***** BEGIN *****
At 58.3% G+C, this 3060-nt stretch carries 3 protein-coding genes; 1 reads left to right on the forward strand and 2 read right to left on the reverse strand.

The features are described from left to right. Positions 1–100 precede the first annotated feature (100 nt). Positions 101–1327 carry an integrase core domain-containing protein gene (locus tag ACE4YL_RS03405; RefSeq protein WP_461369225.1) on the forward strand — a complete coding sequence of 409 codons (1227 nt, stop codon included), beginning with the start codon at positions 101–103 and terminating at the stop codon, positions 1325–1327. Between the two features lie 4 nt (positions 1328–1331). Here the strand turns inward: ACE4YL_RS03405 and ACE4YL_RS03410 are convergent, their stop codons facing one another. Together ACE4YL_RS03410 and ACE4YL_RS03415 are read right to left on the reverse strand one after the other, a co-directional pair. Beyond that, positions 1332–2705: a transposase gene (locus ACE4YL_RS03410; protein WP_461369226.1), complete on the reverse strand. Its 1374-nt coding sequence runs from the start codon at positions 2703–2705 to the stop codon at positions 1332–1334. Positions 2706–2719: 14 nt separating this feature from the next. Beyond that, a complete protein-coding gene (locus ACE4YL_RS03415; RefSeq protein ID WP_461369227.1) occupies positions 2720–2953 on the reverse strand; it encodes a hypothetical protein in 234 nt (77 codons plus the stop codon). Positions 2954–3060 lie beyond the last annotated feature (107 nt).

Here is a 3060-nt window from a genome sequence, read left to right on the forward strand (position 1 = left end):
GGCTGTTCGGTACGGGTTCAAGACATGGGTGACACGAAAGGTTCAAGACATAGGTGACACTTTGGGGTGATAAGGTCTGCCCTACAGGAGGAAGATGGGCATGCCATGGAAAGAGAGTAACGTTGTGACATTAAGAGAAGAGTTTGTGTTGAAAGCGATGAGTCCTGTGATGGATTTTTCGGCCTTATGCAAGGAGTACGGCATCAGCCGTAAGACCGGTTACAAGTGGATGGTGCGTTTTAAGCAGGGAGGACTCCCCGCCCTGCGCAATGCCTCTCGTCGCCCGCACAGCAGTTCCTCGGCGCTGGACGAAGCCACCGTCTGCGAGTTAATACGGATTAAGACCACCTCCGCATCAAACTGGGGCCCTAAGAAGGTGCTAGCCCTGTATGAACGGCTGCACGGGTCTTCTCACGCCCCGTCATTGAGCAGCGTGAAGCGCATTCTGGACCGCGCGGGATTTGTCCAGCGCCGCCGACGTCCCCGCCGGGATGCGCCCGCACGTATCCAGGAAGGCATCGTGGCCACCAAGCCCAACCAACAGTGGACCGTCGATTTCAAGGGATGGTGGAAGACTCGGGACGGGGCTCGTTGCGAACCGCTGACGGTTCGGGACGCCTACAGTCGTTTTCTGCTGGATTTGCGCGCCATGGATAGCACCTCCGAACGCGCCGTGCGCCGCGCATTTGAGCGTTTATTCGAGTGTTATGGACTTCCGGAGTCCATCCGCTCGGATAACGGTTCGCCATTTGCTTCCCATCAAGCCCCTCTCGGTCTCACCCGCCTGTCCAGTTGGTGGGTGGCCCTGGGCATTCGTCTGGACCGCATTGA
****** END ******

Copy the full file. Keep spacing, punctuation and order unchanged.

At 58.3% G+C, this 3060-nt stretch carries 3 protein-coding genes; 1 reads left to right on the forward strand and 2 read right to left on the reverse strand.

The features are described from left to right. Positions 1–100 precede the first annotated feature (100 nt). Positions 101–1327 carry an integrase core domain-containing protein gene (locus tag ACE4YL_RS03405; RefSeq protein WP_461369225.1) on the forward strand — a complete coding sequence of 409 codons (1227 nt, stop codon included), beginning with the start codon at positions 101–103 and terminating at the stop codon, positions 1325–1327. Between the two features lie 4 nt (positions 1328–1331). Here the strand turns inward: ACE4YL_RS03405 and ACE4YL_RS03410 are convergent, their stop codons facing one another. Together ACE4YL_RS03410 and ACE4YL_RS03415 are read right to left on the reverse strand one after the other, a co-directional pair. Beyond that, positions 1332–2705: a transposase gene (locus ACE4YL_RS03410; protein WP_461369226.1), complete on the reverse strand. Its 1374-nt coding sequence runs from the start codon at positions 2703–2705 to the stop codon at positions 1332–1334. Positions 2706–2719: 14 nt separating this feature from the next. Beyond that, a complete protein-coding gene (locus ACE4YL_RS03415; RefSeq protein ID WP_461369227.1) occupies positions 2720–2953 on the reverse strand; it encodes a hypothetical protein in 234 nt (77 codons plus the stop codon). Positions 2954–3060 lie beyond the last annotated feature (107 nt).

Here is a 3060-nt window from a genome sequence, read left to right on the forward strand (position 1 = left end):
GGCTGTTCGGTACGGGTTCAAGACATGGGTGACACGAAAGGTTCAAGACATAGGTGACACTTTGGGGTGATAAGGTCTGCCCTACAGGAGGAAGATGGGCATGCCATGGAAAGAGAGTAACGTTGTGACATTAAGAGAAGAGTTTGTGTTGAAAGCGATGAGTCCTGTGATGGATTTTTCGGCCTTATGCAAGGAGTACGGCATCAGCCGTAAGACCGGTTACAAGTGGATGGTGCGTTTTAAGCAGGGAGGACTCCCCGCCCTGCGCAATGCCTCTCGTCGCCCGCACAGCAGTTCCTCGGCGCTGGACGAAGCCACCGTCTGCGAGTTAATACGGATTAAGACCACCTCCGCATCAAACTGGGGCCCTAAGAAGGTGCTAGCCCTGTATGAACGGCTGCACGGGTCTTCTCACGCCCCGTCATTGAGCAGCGTGAAGCGCATTCTGGACCGCGCGGGATTTGTCCAGCGCCGCCGACGTCCCCGCCGGGATGCGCCCGCACGTATCCAGGAAGGCATCGTGGCCACCAAGCCCAACCAACAGTGGACCGTCGATTTCAAGGGATGGTGGAAGACTCGGGACGGGGCTCGTTGCGAACCGCTGACGGTTCGGGACGCCTACAGTCGTTTTCTGCTGGATTTGCGCGCCATGGATAGCACCTCCGAACGCGCCGTGCGCCGCGCATTTGAGCGTTTATTCGAGTGTTATGGACTTCCGGAGTCCATCCGCTCGGATAACGGTTCGCCATTTGCTTCCCATCAAGCCCCTCTCGGTCTCACCCGCCTGTCCAGTTGGTGGGTGGCCCTGGGCATTCGTCTGGACCGCATTGA